JUST a few days ago I was privileged to be part of a conversation with various brothers and sisters on poverty being a sexist phenomenon.
I totally loved the insights coming from that space and as usual thought that it would be a wonderful start in combating poverty. A quick scan around the many vendors that have become a sore sight on the streets of Harare will show that women are the majority now and have been since time immemorial.
They do what they can to put food on the table, but what is needed is more than food on the table. It is about keeping women less busy and facilitating for a processes of ensuring that they have power, access to and control of the means of production.
Women ought to be the major game changers when it comes to contributing to the national economy and its growth.
I remember growing up and seeing all the women selling small wares. I am sure it helped meet basic daily needs, but for some slightly below that.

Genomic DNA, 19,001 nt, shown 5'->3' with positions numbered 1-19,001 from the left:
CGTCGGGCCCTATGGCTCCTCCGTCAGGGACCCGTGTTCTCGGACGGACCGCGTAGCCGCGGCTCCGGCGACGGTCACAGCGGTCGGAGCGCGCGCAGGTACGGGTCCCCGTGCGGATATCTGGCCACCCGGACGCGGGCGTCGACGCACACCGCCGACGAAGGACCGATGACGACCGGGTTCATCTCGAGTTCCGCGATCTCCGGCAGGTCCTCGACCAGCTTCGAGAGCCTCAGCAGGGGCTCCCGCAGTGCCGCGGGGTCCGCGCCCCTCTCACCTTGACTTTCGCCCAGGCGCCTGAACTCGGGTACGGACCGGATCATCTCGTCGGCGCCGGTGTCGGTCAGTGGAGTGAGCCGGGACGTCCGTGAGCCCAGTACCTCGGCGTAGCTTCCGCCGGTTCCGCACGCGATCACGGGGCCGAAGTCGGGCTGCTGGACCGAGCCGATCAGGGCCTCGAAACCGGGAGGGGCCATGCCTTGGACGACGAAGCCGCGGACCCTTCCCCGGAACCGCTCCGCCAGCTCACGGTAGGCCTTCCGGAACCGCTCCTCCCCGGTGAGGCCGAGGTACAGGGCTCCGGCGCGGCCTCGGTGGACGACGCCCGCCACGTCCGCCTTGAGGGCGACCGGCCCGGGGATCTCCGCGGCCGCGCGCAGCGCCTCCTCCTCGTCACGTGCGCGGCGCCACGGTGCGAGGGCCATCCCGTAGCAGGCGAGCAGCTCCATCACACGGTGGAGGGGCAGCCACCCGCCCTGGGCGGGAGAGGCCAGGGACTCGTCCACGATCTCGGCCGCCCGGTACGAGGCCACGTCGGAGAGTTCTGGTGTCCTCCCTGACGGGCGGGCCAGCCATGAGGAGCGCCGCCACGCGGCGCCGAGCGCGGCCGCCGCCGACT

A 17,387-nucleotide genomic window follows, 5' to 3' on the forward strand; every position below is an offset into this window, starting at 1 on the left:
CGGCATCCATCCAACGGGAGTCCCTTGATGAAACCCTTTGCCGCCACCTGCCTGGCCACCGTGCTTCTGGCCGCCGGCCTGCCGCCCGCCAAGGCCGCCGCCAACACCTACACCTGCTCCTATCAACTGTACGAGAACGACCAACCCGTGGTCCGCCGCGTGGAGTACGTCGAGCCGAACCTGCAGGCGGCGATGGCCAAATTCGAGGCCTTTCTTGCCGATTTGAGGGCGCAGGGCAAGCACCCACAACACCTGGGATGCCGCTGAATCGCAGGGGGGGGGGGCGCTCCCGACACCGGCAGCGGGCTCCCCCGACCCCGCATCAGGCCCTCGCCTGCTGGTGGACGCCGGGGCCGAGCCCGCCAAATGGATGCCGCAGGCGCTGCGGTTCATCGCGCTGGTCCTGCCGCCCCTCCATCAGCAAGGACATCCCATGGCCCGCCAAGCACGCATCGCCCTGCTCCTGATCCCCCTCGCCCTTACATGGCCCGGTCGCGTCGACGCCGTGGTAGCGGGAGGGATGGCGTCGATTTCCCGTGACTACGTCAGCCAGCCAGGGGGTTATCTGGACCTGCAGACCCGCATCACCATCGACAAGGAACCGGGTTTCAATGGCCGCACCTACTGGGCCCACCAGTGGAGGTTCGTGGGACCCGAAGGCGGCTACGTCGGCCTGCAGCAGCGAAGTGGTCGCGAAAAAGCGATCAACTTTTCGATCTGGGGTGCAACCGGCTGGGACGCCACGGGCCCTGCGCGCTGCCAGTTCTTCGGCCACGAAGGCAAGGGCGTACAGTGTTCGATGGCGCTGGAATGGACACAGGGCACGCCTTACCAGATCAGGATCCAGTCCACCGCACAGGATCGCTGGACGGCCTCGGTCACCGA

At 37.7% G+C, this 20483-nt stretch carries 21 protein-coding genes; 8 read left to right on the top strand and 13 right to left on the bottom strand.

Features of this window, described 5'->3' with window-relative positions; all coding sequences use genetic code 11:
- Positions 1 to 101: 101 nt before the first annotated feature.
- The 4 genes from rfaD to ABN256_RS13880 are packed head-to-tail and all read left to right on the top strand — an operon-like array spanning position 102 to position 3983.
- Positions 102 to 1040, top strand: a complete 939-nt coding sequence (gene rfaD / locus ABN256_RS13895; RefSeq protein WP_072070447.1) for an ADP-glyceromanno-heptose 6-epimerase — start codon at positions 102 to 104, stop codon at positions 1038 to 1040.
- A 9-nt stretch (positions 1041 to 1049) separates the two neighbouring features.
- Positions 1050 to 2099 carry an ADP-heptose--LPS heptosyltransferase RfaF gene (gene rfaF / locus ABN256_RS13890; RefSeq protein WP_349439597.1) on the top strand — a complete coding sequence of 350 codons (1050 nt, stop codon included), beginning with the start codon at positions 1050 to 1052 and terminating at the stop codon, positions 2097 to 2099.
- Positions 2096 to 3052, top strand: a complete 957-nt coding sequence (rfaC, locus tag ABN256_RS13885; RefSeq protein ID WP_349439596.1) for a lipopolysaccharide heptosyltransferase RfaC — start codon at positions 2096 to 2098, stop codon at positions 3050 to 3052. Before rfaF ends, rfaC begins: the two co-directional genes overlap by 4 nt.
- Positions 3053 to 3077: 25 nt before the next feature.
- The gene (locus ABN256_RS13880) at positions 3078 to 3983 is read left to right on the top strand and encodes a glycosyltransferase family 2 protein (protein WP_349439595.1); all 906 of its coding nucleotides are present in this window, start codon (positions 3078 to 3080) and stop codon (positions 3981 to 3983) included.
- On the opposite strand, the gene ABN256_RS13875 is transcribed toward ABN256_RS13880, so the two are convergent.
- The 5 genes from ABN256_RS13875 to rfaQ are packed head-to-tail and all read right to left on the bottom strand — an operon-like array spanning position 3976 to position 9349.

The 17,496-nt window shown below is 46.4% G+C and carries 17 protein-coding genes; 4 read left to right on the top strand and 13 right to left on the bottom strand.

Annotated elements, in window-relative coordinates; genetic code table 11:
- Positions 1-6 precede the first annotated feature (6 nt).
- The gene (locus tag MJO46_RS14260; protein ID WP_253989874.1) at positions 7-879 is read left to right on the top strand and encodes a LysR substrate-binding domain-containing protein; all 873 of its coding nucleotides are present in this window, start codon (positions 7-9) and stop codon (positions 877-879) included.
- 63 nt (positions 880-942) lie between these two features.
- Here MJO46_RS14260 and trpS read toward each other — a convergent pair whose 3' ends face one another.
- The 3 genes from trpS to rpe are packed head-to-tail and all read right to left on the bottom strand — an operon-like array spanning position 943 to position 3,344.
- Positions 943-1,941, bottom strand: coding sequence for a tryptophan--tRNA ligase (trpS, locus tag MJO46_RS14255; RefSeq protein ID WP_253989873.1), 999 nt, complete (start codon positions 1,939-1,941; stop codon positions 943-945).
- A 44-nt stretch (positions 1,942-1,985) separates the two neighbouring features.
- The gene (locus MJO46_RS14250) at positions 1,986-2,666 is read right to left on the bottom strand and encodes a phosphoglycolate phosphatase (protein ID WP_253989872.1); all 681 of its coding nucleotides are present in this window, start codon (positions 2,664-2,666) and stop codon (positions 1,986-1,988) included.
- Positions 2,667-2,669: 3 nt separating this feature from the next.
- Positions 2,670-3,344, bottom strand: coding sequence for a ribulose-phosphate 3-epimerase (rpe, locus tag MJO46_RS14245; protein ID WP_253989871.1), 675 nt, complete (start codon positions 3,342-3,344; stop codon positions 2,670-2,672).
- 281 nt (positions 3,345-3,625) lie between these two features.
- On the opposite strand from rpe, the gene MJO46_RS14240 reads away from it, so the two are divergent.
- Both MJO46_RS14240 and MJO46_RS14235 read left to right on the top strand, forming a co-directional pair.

What I did observe is that they were almost always busy and looking exhausted. If you have ever witnessed someone running a chicken project you would have observed that it is hectic. There is quite a lot of work that happens there and yet the gains can be questioned.
The same goes for tobacco and cotton planting — loads of work and yet the corrupt buyers leave women stranded. If these women survive the buyers, they will still suffer the backlash of being productive from their spouses who will reap from what they did not sow.
Women’s realities are, therefore, filled with so much activity and very little wealth to show for it. A saying goes, if hard work was a sure way of creating wealth, African women would be the wealthiest. Women in Africa work and work, but do not necessarily benefit financially from their labour which is mostly care work and is, therefore, unpaid. It is not even considered work in the first place.
Another way of looking at it is how Zimbabwean history has not been so kind to women. The country inherited a British system of governance that marginalised women to the domestic sphere and if they worked, they were mostly in the informal sector and this is where the majority of women remain today.